Target will no longer accept personal checks

Originally published at:


“I felt a great disturbance in the Force, as if millions of little old ladies suddenly cried out in terror and were suddenly silenced. I fear checkout lines will suddenly move faster.”

Also, bad news for all the Dudes out there.


They have my picture posted behind the register anyway.


Last year, I found out the CA Tax Franchise board won’t accept personal checks either. Well they do but they sent a nasty letter saying that if I do it again they will fine me or stop accepting checks from me.

EDIT: for the curious. this is part of the Mandatory e-Pay program. If you owe too much or have been making estimated payments like to cover your stock sales in retirements. Then you trigger this.


Man, I haven’t even owned checks in over 8 or maybe 10 years I think… in fact the last time I ordered some and somehow screwed up the numbers on it so the couple I wrote bounced (despite the fact on one of them the bank called me about it and said they would put it through).


Due to the crushing prices on certain prescription drugs in the states many of us need to send money to fine institutions over nearby borders. For expense reasons which sail well above an old balding pate many of these purveyors don’t want credit card involvement. “Just send us a personal check!”, happily declared an otherwise very helpful fellow. …haven’t had a checking account for decades now. So, off one schleps to the bricks-n-mortar bank - now quite the distance away due to all the closures of [derisive tone]…physical sites - to get a money transfer piece of paper printed out for an additional $11 processing fee. (last time they couldn’t figure out how to put the special paper in the printer) Oh modern times! how we love thee.


I use cheques for some of my business payments - paying subcontractors and specific payments that I want to generate a paper trail for my accountant to have. Tax payments are done in person at the bank (paper trail again, governments sometimes screw up).
I use the occasional personal cheque for paying an invoice or to give money to a friend but it’s rare. I’ve never understood the USian proclivity for writing cheques for groceries etc. in the age of contactless credit cards. It’s probably because the US banking system was so far behind the rest of the world in adopting chip & PIN technology.


Recently in my neighborhood, someone deposited a hand written paper check for a CC bill into a mailbox at the post office, had the check stolen, then washed, then cashed for a larger amount to some individual.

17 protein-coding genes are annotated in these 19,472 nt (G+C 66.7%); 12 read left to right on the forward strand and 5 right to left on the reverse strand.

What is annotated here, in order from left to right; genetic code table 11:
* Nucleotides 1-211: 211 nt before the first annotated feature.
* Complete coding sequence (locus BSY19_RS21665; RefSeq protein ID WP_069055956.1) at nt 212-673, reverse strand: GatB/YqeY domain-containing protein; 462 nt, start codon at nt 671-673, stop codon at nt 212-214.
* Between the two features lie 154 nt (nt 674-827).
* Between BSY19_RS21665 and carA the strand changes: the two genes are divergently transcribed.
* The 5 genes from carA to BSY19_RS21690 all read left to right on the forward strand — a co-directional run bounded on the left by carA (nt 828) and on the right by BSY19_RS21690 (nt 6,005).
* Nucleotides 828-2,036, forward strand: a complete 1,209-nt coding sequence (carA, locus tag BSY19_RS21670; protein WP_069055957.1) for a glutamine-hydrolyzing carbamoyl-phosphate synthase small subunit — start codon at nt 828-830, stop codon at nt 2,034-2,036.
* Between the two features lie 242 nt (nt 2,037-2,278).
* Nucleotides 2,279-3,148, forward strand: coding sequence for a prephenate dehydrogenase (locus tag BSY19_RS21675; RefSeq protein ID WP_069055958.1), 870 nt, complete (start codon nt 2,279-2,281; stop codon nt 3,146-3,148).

In this same time frame, I had a printed government check mailed to me, which was stolen in transit and cached at a different bank.

The person got their funds back after talking with the involved banks, a bunch of paperwork, and filing complaints to the US Postal Inspector Service. Since the check was “to” me, I have yet to see the payment, only received letters from the government attorney saying, “yup, you didn’t cash and we still owe you money you’ll get someday.”

I still use checks though. My HVAC people charge 3% extra for CC, the local handyman wants a check to keep it legal, one tenant pays exclusively by check. They work very well until, well, they don’t.


In the last year many businesses in my area are adding a surcharge usually between 3 and 5% for credit/debit card use. Many of them are actively encouraging payment by check again. Examples: hair salons, the municipal animal shelter for adoption fees, small independent retailers, and a surprising number of independent restaurants (though they will NOT take a check, so it’s cash or get dinged by the surcharge).

I’ve started carrying a checkbook again like it’s 1997.


I can just imagine the fun involved if I show up to my shadetree mechanic with $3500 in (small, unmarked) bills to pay for repairing my transmission.


Be sure to carry it in a classic attaché case for the full effect.


I still end up having to write a couple a year for one reason or another, but mine still have an address from 2013 on them.

@Wayward Yes, seeing these all over as well. Worth noting that, in general, these fees are several percent higher than actual credit card processing fees.


Legally, merchants are not allowed to add surchages on debit transactions, only credit (Durbin amendment). However, businesses do have wide latitude to impose “convenience fees”, minimum purchases amounts and other cost pass-throughs. If you notice a merchant out of compliance, you can report them to Visa/MC and they can face significant penalties (surcharges are capped at a max of 4% of the transaction amount).


This topic was automatically closed after 5 days. New replies are no longer allowed.